Mohit Sharma, Program Manager, talks about how Microsoft IT has implemented predictive analytics built on Azure Machine Learning for the sales team—making the jobs of sellers, sales managers, and sales executives at Microsoft a bit easier. He discusses how our consolidated tools have reduced manual sales processes and provide business insights through Power BI and Cortana Intelligence Suite, resulting in accelerated pipeline management and more accurate sales forecasting.
Moving the company’s revenue reporting platform to Microsoft Azure is giving Core Services Engineering (formerly Microsoft IT) the opportunity to redesign the platform’s infrastructure and functionality. With the major components in Azure, we’ve already seen how Spark Streaming and Azure Data Factory have made dramatic improvements in the platform’s performance and scalability. As our journey to host this solution in Azure continues, we’re finding new ways to improve it with Azure capabilities.
At Microsoft IT, providing great user experiences for employees is more than just product improvement—it’s about enhancing end-to-end experiences that span products and services. Anisha Gautam, Senior Program Manager in Microsoft IT, discusses broad experiences like finding, meeting, collaborating, supporting, and communicating. She talks about how we’re applying data science—using machine learning and algorithms—to analyze user feedback and data from products and services.
To help keep Microsoft employees productive and efficient, Microsoft IT looks at broad user experiences that go beyond individual products and services—experiences such as finding information and support, and meeting, collaborating, and communicating with colleagues. To drive improvements to the Microsoft employee experience, we get insights from analyzing data and user feedback across products and services.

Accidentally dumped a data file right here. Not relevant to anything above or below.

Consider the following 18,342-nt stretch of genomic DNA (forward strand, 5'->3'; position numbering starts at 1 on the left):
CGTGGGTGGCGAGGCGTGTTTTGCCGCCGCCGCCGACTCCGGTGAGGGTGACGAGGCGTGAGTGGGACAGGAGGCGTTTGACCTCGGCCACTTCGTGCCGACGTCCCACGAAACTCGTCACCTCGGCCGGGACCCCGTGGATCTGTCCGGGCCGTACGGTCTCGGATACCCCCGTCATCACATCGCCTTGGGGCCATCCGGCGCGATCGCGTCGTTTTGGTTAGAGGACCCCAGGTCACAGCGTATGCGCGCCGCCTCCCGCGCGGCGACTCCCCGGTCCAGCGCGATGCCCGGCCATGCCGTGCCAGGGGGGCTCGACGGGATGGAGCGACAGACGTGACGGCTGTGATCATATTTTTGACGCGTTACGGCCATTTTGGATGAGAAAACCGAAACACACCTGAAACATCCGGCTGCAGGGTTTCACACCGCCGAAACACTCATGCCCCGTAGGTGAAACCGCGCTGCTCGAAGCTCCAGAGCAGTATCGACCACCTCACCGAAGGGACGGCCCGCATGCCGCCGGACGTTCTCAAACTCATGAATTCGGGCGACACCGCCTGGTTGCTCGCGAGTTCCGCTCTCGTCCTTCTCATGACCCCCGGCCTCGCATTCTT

Core Services Engineering (formerly Microsoft IT) is enhancing user experiences for Microsoft employees—such as finding information and communicating and collaborating with coworkers. Using Azure Data Factory and Azure Data lake, we built a platform to capture instrumentation—which includes data from products and services like Skype for Business and Office 365. We analyze this data, along with user feedback, using data science, machine learning, and algorithms—key phrase extraction, deep semantic similarity, and sentiment analysis—for insights to help people be productive.
When the treasury team at Microsoft wanted to streamline the collection process for revenue transactions, Core Services Engineering (formerly Microsoft IT) created a solution built on Microsoft Azure Machine Learning to predict late payments. Using a third-party algorithm, XGBoost, we spotted trends in five years of historical payment data. Aligned with our mission of digital transformation, these insights join data, technology, processes, and people in new ways—helping the collections team to optimize operations by focusing on customers who are likely to pay late.